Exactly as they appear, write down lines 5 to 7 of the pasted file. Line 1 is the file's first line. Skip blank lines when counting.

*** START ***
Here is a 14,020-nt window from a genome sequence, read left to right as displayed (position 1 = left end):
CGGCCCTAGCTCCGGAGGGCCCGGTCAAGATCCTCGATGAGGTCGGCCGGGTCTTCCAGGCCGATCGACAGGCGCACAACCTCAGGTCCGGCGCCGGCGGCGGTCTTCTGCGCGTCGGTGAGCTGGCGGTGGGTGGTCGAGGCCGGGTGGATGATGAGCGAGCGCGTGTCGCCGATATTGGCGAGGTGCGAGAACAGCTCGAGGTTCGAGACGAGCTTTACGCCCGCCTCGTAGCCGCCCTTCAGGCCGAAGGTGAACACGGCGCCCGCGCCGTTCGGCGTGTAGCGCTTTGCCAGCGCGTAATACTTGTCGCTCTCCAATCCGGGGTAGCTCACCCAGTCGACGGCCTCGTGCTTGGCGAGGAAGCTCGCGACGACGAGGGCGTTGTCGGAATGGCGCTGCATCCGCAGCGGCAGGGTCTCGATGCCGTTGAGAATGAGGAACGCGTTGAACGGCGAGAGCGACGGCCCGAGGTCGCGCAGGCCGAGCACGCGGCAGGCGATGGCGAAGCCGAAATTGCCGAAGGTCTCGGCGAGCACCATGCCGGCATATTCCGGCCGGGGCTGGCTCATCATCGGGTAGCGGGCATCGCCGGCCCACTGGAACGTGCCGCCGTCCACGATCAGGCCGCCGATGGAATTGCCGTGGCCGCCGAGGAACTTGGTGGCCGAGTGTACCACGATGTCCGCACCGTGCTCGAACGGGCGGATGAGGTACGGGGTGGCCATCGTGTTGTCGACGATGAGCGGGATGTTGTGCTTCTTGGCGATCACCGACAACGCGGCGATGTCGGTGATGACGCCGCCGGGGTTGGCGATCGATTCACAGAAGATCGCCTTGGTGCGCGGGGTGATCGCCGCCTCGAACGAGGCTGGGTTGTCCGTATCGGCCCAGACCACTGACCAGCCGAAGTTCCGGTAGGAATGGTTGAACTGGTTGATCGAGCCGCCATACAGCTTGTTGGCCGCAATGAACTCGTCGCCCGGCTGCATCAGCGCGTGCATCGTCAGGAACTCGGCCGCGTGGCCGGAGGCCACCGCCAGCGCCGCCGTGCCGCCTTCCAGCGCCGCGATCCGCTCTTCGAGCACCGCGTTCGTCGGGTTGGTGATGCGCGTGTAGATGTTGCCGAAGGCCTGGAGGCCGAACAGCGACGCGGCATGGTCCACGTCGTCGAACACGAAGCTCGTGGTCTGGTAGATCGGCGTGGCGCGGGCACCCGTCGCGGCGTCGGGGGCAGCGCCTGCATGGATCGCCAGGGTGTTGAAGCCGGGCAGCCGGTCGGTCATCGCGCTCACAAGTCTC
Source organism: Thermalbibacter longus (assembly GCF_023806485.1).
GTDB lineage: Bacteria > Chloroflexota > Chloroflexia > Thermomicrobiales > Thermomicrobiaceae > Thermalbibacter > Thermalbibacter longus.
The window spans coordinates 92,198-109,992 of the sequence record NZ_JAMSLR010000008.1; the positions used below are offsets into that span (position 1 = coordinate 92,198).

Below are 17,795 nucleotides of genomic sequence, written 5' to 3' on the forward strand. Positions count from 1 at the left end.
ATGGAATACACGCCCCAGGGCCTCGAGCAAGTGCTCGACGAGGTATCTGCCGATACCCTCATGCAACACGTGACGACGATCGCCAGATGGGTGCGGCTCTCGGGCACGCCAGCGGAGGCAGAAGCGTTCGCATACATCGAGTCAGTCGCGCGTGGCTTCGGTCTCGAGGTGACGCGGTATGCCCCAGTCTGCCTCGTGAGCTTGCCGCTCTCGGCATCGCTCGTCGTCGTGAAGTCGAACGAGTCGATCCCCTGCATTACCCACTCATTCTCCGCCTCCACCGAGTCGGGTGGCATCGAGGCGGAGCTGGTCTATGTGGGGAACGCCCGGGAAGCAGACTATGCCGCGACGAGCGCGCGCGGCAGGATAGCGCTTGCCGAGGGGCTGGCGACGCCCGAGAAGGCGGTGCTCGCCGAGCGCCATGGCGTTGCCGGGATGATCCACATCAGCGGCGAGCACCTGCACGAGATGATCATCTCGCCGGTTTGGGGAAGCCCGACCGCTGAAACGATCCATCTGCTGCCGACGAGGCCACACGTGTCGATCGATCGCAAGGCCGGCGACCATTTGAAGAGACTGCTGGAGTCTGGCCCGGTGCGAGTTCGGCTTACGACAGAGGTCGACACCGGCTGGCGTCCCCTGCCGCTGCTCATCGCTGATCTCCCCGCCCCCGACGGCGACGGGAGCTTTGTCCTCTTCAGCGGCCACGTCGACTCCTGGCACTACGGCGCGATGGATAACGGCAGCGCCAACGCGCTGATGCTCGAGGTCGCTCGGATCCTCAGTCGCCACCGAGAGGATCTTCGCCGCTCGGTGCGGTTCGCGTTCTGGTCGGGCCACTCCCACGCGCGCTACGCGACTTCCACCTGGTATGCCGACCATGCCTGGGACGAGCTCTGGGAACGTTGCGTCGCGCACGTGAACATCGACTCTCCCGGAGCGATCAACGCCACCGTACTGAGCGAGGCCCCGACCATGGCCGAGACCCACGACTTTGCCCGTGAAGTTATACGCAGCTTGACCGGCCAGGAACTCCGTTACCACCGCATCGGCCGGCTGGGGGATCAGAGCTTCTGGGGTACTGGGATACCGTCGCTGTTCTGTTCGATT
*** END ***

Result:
The window spans coordinates 92,198-109,992 of the sequence record NZ_JAMSLR010000008.1; the positions used below are offsets into that span (position 1 = coordinate 92,198).

Below are 17,795 nucleotides of genomic sequence, written 5' to 3' on the forward strand. Positions count from 1 at the left end.
ATGGAATACACGCCCCAGGGCCTCGAGCAAGTGCTCGACGAGGTATCTGCCGATACCCTCATGCAACACGTGACGACGATCGCCAGATGGGTGCGGCTCTCGGGCACGCCAGCGGAGGCAGAAGCGTTCGCATACATCGAGTCAGTCGCGCGTGGCTTCGGTCTCGAGGTGACGCGGTATGCCCCAGTCTGCCTCGTGAGCTTGCCGCTCTCGGCATCGCTCGTCGTCGTGAAGTCGAACGAGTCGATCCCCTGCATTACCCACTCATTCTCCGCCTCCACCGAGTCGGGTGGCATCGAGGCGGAGCTGGTCTATGTGGGGAACGCCCGGGAAGCAGACTATGCCGCGACGAGCGCGCGCGGCAGGATAGCGCTTGCCGAGGGGCTGGCGACGCCCGAGAAGGCGGTGCTCGCCGAGCGCCATGGCGTTGCCGGGATGATCCACATCAGCGGCGAGCACCTGCACGAGATGATCATCTCGCCGGTTTGGGGAAGCCCGACCGCTGAAACGATCCATCTGCTGCCGACGAGGCCACACGTGTCGATCGATCGCAAGGCCGGCGACCATTTGAAGAGACTGCTGGAGTCTGGCCCGGTGCGAGTTCGGCTTACGACAGAGGTCGACACCGGCTGGCGTCCCCTGCCGCTGCTCATCGCTGATCTCCCCGCCCCCGACGGCGACGGGAGCTTTGTCCTCTTCAGCGGCCACGTCGACTCCTGGCACTACGGCGCGATGGATAACGGCAGCGCCAACGCGCTGATGCTCGAGGTCGCTCGGATCCTCAGTCGCCACCGAGAGGATCTTCGCCGCTCGGTGCGGTTCGCGTTCTGGTCGGGCCACTCCCACGCGCGCTACGCGACTTCCACCTGGTATGCCGACCATGCCTGGGACGAGCTCTGGGAACGTTGCGTCGCGCACGTGAACATCGACTCTCCCGGAGCGATCAACGCCACCGTACTGAGCGAGGCCCCGACCATGGCCGAGACCCACGACTTTGCCCGTGAAGTTATACGCAGCTTGACCGGCCAGGAACTCCGTTACCACCGCATCGGCCGGCTGGGGGATCAGAGCTTCTGGGGTACTGGGATACCGTCGCTGTTCTGTTCGATT